Together at Last
But sometimes it’s good to be reminded about the emotions that come with finding a car you truly connect with.
Brian Vangor, a regular guy who has worked in the control room of a nuclear power plant in Upstate New York for the last 35 years, saw a photo of a TRD Pro 4Runner one day and just had to have it.
After a five-month search, he and his vehicle are together.
“The color, Inferno, stands out and the black wheels are fantastic,” Vangor says. “It’s a lot of fun to drive, it’s like the hot rod I never had. I know it’s built for it, but mine won’t spend much time off the road. I’m not really interested in the dents and scratches. I want to keep this as long as I can.”
Every love story needs a catalyst, the quirky friend who somehow pairs the two heroes together.
In this case, it’s Daryl Callahan, sales manager at DCH Wappingers Falls Toyota, who, after months of searching, brought Vangor his new 4Runner.
Sales Manager Daryl Callahan (left) worked for weeks to bring Brian Vangor and his dream car together. Vangor was so excited to finally take possession of his TRD Pro 4Runner, that he insisted on spiffing it up himself.
Photo by Paul S. Howell
The TRD Pro 4Runner is a difficult find due to its limited run and overwhelming popularity, but Callahan kept checking the allocation logs until he could find what Vangor was looking for.
The way Vangor and Callahan came together is a fun coincidence on its own. Vangor’s coworker, Dave Schweizer, is a childhood friend of Callahan. One day, Vangor showed Schweizer a photo of the Inferno TRD Pro 4Runner. Schweizer passed his info on to Callahan, and a short while later, Vangor received an unprompted text from Callahan, saying he had checked and, yes, he could secure the desired vehicle within the next six months. After a few texts, Vangor visited the dealership.
“You can tell when you meet a customer as passionate as Brian is,” Callahan says. “And when I meet a customer who knows as much—or more—as me about a product, it’s always really impressive. Brian knew everything about the vehicle.”
And why wouldn’t he? Vangor has owned every generation of the 4Runner to date, and he can list them off with “remember-way-back-when” sentimental clarity.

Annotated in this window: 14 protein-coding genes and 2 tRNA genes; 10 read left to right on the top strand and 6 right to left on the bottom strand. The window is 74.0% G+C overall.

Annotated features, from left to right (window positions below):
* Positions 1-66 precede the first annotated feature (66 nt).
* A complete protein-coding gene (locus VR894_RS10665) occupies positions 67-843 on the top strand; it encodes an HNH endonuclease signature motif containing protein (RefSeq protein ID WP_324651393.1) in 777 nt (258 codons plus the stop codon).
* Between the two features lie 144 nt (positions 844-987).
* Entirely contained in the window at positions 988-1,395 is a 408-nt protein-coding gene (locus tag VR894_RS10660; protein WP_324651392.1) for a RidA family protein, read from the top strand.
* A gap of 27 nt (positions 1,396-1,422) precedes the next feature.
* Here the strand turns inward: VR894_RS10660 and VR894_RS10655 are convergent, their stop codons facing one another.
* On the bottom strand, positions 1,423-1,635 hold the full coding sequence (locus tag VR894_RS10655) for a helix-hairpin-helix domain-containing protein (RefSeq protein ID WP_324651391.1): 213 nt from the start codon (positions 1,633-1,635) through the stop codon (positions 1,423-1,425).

“First one was in ’85. The great thing about that is you could take the cab off, so the whole thing was open to the outside,” Vangor says. “Then I had a 1993. My favorite one up to this point was the third generation, my 2000 4Runner. It had leather seats and manual transmission. That’s the one I had the longest. The more recent one was 2009. I had that for three years and loved it. But when the TRD Pro came out, I just couldn’t pass it up.”
And he didn’t. In fact, when he got word that his vehicle was being processed at Toyota Logistics Services (TLS) in Newark, N.J., Vangor took matters into his own hands. He contacted TLS, and arranged a rare visit to see the 4Runner at the port. It didn’t matter that it was some 75 miles away.
“There aren’t a lot of opportunities for us at TLS to interact with customers,” says Ron Leutbecher, TLS national logistics manager. “We deal with logistics partners and trucking companies. To interact with the customer, especially one as enthusiastic as Brian, was pretty cool.”
When his 4Runner arrived at Toyota Logistics Services in Newark, N.J., Brian Vangor made special arrangements to see the vehicle. He and his wife, Kathy (pictured), drove some 75 miles for the unconventional visit.
Photo by Brian Vangor
When Vangor’s 4Runner reached the dealership, he and his wife, Kathy, arrived in TRD Pro shirts and caps. It was finally his. Callahan executed the deal and Client Advisor Melissa Sinapi showed the Vangors everything about the vehicle.
“Brian’s a special kind of customer,” Callahan says. “His excitement takes everything to the next level.”
And like any good love story, this one has a happy ending. A few months after picking up his TRD Pro 4Runner and driving it to and from work and around town every chance he got, Vangor knows he has found his automotive soul mate.
“For me it’s the perfect vehicle,” he says. “And it’s extremely personal.”